First, make the topping. Put the butter in a small saucepan on a low to medium heat. Leave to melt, then let it sizzle for a few minutes until it's light brown and smells slightly nutty. Remove from the heat and set aside to cool. Once cool, mix the butter, walnuts and cinnamon, divide the mixture in two and stir the sugar into one of the portions (you may need to use your hands to break up the sugar and spread it evenly through the nuts).
Now for the cake batter. In an electric mixer, cream the butter and sugar on a medium speed until light and fluffy, then add the eggs a little at a time. Sift together the flour, baking powder, bicarbonate of soda and a pinch of salt, and bit by bit add this and the cream alternately. Make sure not to over-mix.
Spread half the batter on the base of the cake tin and evenly scatter over the sugarless nut mix. Dot the halva on top, and spread the remaining batter over this – the halva will drag a bit into the batter, but don't worry about that. Finally, sprinkle the sugary nuts on top.
Bake for 40-45 minutes, until a skewer comes out clean. Leave to cool for 20 minutes, then gently remove from the tin by lifting the greaseproof paper. Take off the paper and leave the cake to cool on a wire rack (it may crumble otherwise). Wrapped, the cake will keep for a day or two.
Tahini and halva brownies
The cooking time is crucial if you’re to get the desired balance between cakey and gooey, but it can vary depending on both your oven and where you put your brownie tray. The difference between a cooking time of 18 and 22 minutes can be significant, so do stay alert. These keep for up to five days in an airtight container. Makes 20 brownies.View Recipe
240g unsalted butter, cut into 2cm dice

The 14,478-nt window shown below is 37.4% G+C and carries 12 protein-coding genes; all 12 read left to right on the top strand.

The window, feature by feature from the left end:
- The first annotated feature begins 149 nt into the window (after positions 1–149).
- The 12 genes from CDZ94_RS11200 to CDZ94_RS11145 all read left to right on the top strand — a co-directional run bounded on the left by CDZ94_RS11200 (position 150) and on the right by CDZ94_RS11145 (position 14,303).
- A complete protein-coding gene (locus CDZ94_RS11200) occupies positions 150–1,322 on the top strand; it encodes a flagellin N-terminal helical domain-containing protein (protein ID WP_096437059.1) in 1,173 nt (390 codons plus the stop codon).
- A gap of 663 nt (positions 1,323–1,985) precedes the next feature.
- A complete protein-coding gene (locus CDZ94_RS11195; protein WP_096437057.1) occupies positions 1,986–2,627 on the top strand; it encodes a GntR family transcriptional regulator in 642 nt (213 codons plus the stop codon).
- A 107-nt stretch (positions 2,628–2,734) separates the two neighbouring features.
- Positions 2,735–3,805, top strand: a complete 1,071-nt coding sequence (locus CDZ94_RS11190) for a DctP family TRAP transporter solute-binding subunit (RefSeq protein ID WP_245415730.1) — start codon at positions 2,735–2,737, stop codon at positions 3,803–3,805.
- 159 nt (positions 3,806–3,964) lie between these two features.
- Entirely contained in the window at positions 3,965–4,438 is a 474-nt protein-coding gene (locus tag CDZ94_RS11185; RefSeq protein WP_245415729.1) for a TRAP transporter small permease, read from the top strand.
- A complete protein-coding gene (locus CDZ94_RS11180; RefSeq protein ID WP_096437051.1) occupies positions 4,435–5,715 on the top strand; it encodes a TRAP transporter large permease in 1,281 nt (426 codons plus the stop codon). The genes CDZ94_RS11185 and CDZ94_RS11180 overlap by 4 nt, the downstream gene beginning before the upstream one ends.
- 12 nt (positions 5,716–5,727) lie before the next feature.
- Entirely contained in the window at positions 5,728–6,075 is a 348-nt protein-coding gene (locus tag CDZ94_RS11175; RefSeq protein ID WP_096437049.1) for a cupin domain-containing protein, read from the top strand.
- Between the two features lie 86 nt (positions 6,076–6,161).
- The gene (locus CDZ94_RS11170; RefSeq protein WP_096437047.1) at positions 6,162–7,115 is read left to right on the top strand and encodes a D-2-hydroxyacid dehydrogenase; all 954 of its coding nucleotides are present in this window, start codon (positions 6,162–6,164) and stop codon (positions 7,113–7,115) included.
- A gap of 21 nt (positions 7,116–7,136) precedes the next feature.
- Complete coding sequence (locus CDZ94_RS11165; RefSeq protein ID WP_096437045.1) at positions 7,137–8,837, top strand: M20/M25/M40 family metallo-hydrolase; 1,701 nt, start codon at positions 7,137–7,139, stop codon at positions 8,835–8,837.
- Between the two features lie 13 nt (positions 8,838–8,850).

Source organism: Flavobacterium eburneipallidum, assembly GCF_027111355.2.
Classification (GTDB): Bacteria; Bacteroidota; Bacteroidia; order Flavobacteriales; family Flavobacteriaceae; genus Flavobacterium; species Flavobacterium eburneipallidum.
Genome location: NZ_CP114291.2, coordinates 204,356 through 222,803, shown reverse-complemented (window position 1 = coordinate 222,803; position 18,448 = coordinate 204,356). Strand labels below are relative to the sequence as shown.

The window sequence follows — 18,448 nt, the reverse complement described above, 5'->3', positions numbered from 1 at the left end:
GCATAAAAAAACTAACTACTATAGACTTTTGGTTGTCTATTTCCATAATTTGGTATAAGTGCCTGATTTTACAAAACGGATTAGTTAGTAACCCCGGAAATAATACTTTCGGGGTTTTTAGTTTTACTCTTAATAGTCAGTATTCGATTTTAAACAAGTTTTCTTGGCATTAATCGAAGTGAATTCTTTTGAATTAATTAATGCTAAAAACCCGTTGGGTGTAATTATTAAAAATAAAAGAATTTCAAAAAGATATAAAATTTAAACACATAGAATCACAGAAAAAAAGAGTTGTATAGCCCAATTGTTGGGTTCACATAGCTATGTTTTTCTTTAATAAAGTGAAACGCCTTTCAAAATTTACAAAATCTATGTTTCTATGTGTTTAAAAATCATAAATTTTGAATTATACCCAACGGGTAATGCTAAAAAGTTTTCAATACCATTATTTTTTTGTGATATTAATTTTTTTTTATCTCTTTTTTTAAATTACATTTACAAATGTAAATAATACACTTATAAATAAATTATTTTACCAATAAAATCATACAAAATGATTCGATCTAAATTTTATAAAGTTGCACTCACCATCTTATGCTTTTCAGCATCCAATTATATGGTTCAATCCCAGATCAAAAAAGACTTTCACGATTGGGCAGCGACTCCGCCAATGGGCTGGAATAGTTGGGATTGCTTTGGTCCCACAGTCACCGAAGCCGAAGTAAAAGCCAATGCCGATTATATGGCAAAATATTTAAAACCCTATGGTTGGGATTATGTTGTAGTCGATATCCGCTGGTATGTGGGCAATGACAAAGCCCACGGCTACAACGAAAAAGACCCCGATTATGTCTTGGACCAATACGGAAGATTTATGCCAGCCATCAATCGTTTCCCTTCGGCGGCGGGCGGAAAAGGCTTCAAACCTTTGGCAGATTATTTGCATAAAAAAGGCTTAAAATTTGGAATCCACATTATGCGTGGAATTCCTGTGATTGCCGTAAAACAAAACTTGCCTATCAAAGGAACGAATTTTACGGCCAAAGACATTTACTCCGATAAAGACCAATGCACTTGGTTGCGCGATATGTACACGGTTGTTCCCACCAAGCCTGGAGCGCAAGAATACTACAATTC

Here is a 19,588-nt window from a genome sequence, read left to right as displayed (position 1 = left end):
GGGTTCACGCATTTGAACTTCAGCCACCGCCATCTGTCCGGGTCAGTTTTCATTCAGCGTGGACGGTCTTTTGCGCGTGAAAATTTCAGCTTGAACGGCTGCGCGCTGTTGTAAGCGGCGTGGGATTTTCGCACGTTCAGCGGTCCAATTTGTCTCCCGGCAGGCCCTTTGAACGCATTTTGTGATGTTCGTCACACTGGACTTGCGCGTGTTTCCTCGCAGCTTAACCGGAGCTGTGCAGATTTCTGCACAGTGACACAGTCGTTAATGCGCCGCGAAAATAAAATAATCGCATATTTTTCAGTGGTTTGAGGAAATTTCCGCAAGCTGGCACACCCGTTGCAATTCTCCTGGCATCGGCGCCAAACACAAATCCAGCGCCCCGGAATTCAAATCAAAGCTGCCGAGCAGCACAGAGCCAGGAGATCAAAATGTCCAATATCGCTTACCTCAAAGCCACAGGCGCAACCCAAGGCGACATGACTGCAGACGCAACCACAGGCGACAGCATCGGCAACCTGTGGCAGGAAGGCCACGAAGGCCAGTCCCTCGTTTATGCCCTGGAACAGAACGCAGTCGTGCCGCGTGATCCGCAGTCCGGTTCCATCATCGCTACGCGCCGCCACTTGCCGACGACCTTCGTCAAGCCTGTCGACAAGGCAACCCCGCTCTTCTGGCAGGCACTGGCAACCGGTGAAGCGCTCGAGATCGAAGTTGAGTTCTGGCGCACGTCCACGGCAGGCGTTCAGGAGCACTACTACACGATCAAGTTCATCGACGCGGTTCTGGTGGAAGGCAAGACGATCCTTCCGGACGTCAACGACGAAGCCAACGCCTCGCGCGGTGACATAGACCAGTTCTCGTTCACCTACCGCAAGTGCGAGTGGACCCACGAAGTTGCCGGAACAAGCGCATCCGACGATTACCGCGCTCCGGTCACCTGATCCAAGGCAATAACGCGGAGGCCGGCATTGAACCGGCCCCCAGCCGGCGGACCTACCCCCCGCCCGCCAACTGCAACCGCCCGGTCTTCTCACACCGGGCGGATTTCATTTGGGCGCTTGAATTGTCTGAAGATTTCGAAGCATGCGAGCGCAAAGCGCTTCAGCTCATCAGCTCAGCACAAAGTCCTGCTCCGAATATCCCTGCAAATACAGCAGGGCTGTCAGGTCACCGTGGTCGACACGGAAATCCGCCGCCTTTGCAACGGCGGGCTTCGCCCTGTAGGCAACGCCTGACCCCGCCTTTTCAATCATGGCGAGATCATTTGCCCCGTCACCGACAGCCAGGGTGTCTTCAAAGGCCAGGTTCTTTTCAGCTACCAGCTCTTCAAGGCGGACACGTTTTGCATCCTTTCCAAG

240g dark chocolate (70-75% cocoa solids), broken into 3-4cm pieces
330g caster sugar
120g plain flour, sifted
30g cocoa powder, sifted
130g walnuts, lightly roasted and roughly chopped
150g tahini paste
130g halva, broken into 2-3cm pieces
Heat the oven to 180C/350F/gas mark 4. Quarter-fill a small saucepan with water and place on a high heat. Bring to a boil, then reduce the heat to medium and sit a heatproof bowl on top of the pan, making sure its base does not come into contact with the water. Put the butter and chocolate in the bowl, leave for about two minutes, to melt, then remove the bowl from the heat and stir until you have a thick, shiny sauce. Set aside to come down to room temperature.
In a large bowl, whisk the eggs and sugar until pale and creamy, and the whisk leaves a trail behind it – about three minutes with an electric whisk, longer by hand. Gently fold the chocolate mix into the eggs – don’t overwork the mix – then fold in the flour, cocoa, walnuts and three-quarters of a teaspoon of salt. Pour into a 21cm x 31cm baking tray lined with parchment paper and spread out into an even layer.
Use a spoon to insert tahini into the brownie mix in about 12 places, then use the back of a clean spoon to swirl it a little through the mix – not too much: you want it uneven. Dot the halva on the surface, pushing it down a little so that it is well submerged but still visible.
Bake for about 20 minutes, until the top is crisp and the middle still has a slight wobble and is gooey inside: check after 18 minutes (see introduction). The brownies may seem a bit undercooked at first, but they will firm up as they cool down. Cut the baked brownie into 20 pieces and serve warm-ish (and gooey!) or at room temperature (and not quite so gooey).